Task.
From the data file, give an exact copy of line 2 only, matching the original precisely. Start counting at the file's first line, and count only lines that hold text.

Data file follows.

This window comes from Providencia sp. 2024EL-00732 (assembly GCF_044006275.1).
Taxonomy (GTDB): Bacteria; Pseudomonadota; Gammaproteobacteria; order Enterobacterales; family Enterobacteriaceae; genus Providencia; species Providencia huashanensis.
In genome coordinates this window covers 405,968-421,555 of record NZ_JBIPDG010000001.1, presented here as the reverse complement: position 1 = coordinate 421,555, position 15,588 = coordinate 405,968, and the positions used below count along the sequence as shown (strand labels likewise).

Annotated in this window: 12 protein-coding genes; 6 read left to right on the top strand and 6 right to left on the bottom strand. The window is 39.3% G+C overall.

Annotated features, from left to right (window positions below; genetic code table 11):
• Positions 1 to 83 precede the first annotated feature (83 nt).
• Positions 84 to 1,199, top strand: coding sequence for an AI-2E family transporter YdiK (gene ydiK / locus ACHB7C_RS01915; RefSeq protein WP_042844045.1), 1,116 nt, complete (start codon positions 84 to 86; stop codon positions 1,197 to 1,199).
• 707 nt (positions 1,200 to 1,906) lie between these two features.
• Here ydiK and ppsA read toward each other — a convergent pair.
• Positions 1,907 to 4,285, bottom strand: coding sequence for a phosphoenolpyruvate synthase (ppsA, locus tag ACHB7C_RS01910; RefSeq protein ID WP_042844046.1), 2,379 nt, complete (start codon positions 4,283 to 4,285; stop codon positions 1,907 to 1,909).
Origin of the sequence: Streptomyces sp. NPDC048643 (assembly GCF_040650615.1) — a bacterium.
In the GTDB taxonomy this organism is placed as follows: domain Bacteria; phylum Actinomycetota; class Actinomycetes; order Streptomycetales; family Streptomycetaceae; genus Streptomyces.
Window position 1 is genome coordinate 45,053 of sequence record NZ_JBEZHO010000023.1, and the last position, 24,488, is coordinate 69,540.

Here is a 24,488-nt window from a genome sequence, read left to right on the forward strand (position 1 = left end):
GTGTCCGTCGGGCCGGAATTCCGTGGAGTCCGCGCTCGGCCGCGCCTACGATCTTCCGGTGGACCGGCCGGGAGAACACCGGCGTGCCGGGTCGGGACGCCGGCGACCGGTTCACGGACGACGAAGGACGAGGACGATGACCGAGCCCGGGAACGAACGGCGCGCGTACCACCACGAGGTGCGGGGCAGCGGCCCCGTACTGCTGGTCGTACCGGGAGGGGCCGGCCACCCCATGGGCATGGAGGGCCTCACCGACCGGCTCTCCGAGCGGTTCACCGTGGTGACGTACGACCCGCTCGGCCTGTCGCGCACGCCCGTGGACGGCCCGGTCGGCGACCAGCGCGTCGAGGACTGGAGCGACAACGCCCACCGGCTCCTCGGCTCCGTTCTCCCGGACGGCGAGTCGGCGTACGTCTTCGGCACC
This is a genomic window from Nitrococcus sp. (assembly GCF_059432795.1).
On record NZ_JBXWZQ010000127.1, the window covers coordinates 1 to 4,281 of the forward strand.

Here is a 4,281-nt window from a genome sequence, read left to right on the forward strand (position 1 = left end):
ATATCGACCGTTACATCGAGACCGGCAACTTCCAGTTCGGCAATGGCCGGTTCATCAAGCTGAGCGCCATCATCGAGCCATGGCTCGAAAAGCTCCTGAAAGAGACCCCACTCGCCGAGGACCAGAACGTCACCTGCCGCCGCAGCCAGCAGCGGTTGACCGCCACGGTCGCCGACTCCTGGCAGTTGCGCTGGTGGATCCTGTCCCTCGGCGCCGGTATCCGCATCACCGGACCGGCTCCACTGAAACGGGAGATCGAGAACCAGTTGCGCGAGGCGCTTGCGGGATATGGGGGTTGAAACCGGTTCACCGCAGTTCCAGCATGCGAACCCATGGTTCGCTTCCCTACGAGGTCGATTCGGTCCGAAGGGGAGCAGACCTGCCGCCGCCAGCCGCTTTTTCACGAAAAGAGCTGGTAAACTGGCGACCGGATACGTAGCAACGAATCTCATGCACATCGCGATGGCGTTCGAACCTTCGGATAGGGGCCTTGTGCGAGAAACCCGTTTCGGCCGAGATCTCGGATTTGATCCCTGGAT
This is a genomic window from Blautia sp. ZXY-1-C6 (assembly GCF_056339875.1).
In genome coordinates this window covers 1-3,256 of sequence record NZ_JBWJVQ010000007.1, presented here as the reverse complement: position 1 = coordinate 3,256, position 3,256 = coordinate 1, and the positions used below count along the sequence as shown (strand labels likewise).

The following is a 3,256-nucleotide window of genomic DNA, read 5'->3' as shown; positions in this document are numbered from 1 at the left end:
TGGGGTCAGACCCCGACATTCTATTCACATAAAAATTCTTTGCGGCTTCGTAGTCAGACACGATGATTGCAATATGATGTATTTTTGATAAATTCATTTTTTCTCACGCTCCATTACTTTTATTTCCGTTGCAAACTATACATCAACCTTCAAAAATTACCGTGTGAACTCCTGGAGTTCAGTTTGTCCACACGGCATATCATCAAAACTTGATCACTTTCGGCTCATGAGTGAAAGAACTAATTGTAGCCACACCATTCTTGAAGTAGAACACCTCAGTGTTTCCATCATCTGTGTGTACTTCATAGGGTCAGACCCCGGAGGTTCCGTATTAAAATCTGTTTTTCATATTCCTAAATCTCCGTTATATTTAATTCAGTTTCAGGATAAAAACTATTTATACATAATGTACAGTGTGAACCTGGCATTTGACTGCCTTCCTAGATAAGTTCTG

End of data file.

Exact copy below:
Taxonomy (GTDB): Bacteria; Pseudomonadota; Gammaproteobacteria; order Enterobacterales; family Enterobacteriaceae; genus Providencia; species Providencia huashanensis.